The Reality In Memphis

Despite the perception, the Memphis Police Department does not have a policy that enables immediate dismissal.

“Nor has it ever had such a policy in the time I’ve lived here,” said Daniel Connolly, a longtime former investigative reporter for the Commercial Appeal, a Memphis newspaper.

Instead, the Memphis Police Department has its own bureaucratic process, usually with the union involved and similar to Honolulu, he said.

Announcing the firing of the five officers, the Memphis Police Department said its internal investigation found they violated its policies on excessive force, duty to render aid and duty to intervene.

The Memphis Police Association president, Essica Cage-Rosario, said the union opposed the department firing them before the state finished its own investigation, the New York Times reported.

“The firing of the officers in the Tyre Nichols case was rapid, but my understanding is that even this quick process would have followed the procedures outlined in the manual, and the officers would retain their appeal rights,” Connolly said.

Follow-up questions to the City of Memphis and the City of Memphis Police Department were not answered. The Memphis Police Association did not respond to a request for comment.

Honolulu Mayor Rick Blangiardi and SHOPO have not had any discussion about modifying the bargaining agreement to allow for immediate termination, according to SHOPO President Robert Cavaco and Ian Scheuring, a spokesperson for the mayor.

HPD can terminate officers “for cause,” but only after an internal investigation to determine that such cause exists, Scheuring wrote in an email.

SHOPO President Robert Cavaco speaks to Civil Beat reporters in our conference room.
Internal investigations are a defense against politicizing the police, SHOPO President Robert Cavaco said. (Cory Lum/Civil Beat/2022)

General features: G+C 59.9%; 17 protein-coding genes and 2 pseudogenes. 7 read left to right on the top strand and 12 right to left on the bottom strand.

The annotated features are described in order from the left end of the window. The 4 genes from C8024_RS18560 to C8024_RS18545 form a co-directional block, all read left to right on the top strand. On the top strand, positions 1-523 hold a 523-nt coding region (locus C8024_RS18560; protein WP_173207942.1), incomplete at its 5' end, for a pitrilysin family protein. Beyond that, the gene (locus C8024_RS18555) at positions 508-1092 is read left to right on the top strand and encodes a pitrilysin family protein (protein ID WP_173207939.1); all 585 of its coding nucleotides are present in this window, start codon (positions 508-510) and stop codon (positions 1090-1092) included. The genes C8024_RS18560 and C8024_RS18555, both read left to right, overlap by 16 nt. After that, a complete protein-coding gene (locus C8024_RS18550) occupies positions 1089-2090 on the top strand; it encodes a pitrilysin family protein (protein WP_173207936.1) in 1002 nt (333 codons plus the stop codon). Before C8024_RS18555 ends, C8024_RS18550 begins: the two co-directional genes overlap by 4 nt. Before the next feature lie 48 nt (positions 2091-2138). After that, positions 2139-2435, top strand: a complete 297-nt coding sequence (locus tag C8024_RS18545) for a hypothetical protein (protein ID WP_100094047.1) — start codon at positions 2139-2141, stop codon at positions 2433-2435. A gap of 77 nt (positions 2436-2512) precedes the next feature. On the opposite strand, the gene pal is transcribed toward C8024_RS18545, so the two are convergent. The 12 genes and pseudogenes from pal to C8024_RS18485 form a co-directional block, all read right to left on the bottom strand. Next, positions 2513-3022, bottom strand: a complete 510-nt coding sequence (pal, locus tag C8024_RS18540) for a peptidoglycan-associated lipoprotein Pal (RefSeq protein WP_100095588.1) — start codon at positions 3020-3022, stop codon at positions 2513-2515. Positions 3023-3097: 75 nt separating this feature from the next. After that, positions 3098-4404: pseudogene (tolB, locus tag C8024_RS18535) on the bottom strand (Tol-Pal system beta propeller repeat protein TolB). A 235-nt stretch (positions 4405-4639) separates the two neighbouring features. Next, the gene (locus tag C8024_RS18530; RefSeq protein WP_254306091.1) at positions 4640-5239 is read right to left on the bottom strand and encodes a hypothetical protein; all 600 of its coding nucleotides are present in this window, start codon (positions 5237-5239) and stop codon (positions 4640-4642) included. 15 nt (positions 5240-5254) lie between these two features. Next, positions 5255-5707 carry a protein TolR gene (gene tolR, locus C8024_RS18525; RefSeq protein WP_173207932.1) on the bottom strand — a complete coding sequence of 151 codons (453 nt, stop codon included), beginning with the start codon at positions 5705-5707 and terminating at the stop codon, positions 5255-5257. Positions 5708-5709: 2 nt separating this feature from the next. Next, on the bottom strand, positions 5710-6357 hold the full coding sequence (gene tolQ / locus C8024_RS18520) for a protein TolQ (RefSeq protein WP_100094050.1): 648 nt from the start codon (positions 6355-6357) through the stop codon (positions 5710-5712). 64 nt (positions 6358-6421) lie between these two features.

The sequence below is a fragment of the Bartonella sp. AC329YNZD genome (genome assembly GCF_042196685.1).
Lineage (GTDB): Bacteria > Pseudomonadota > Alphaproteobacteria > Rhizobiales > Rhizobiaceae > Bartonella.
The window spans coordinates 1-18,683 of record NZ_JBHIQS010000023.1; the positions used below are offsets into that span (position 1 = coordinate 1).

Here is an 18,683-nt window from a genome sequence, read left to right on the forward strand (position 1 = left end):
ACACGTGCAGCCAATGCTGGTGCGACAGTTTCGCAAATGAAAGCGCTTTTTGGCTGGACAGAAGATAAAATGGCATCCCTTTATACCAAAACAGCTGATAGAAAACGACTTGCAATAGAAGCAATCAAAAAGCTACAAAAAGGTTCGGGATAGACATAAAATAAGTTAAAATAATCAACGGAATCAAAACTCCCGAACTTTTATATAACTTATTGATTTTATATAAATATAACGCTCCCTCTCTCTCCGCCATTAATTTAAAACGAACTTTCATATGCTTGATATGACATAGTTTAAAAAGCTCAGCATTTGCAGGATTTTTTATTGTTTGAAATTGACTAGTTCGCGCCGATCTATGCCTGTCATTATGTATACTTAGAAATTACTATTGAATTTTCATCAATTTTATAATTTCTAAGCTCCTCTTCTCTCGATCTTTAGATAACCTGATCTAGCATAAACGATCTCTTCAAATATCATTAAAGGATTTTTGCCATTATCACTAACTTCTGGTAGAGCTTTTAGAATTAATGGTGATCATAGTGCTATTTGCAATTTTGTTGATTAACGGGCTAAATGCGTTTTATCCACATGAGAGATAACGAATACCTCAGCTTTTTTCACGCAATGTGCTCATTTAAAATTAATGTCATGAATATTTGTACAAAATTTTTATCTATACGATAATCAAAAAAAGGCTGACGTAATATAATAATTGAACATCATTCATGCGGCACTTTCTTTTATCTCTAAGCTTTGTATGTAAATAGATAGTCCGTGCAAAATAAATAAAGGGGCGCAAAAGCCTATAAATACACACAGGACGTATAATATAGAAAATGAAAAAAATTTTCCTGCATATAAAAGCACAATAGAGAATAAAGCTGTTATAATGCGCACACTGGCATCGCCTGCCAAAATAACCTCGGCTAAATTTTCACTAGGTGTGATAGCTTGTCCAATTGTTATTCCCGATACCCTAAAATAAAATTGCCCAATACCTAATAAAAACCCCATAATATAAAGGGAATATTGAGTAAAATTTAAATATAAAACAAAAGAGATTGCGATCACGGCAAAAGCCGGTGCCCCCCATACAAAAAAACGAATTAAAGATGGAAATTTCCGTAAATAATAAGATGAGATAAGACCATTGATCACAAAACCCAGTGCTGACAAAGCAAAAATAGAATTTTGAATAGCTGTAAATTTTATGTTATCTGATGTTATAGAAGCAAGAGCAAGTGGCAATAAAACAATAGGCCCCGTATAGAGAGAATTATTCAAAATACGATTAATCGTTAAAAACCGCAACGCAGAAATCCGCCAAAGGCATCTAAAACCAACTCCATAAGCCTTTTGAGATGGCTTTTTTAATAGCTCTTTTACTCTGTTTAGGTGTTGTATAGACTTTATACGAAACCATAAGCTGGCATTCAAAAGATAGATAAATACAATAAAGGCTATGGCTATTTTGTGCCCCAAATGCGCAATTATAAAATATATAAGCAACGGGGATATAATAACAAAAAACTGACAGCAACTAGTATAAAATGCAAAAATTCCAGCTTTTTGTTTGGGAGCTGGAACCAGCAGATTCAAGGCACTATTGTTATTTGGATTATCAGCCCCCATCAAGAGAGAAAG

“Otherwise, you run the risk of running a completely subjective and punitive Department, which is a breeding ground for cronyism and politicizing the police force,” Cavaco wrote in an email.

Even in a hypothetical scenario where an officer commits some obvious and terrible offense, the process remains the same.

“The process is fact-specific, meaning how the process plays out depends on the facts of the case,” Scheuring wrote.

Under the current collective bargaining agreement, the police chief already has the power to take disciplinary action against an officer “on Day One” by putting them on leave without pay, Cavaco said.

This is in some respects equivalent to firing an officer — suspending their salary, police work and interaction with the public — and reduces the risk of wrongful termination lawsuits against the city, Cavaco said. Such suits can cost taxpayers dearly, requiring the city to pay back pay, damages and attorney fees, he said.

An officer on unpaid leave loses their police powers, badge, gun and permission to step foot on HPD property for 30 days, he said. At the end of that period, the chief can extend the leave up to 60 days total, or terminate the officer.

An officer who is terminated can still exercise their due process rights and ask a court to reinstate them, and if the arbitrator finds any fraction of the punishment was “unwarranted,” the officer is paid back the proportional wages, Cavaco said.

The slow speed of an internal investigation to find cause for termination, however, falls largely to the department.

Eighteen months after the 2021 Makaha car crash that left numerous people injured, the four police officers involved were charged with felonies. They remain on desk duty.

In the February police commission meeting, then-commissioner Richard Parry doubted the need to take so long.

“It just seems like a year on that incident, for an internal investigation, it seems excessive,” he said.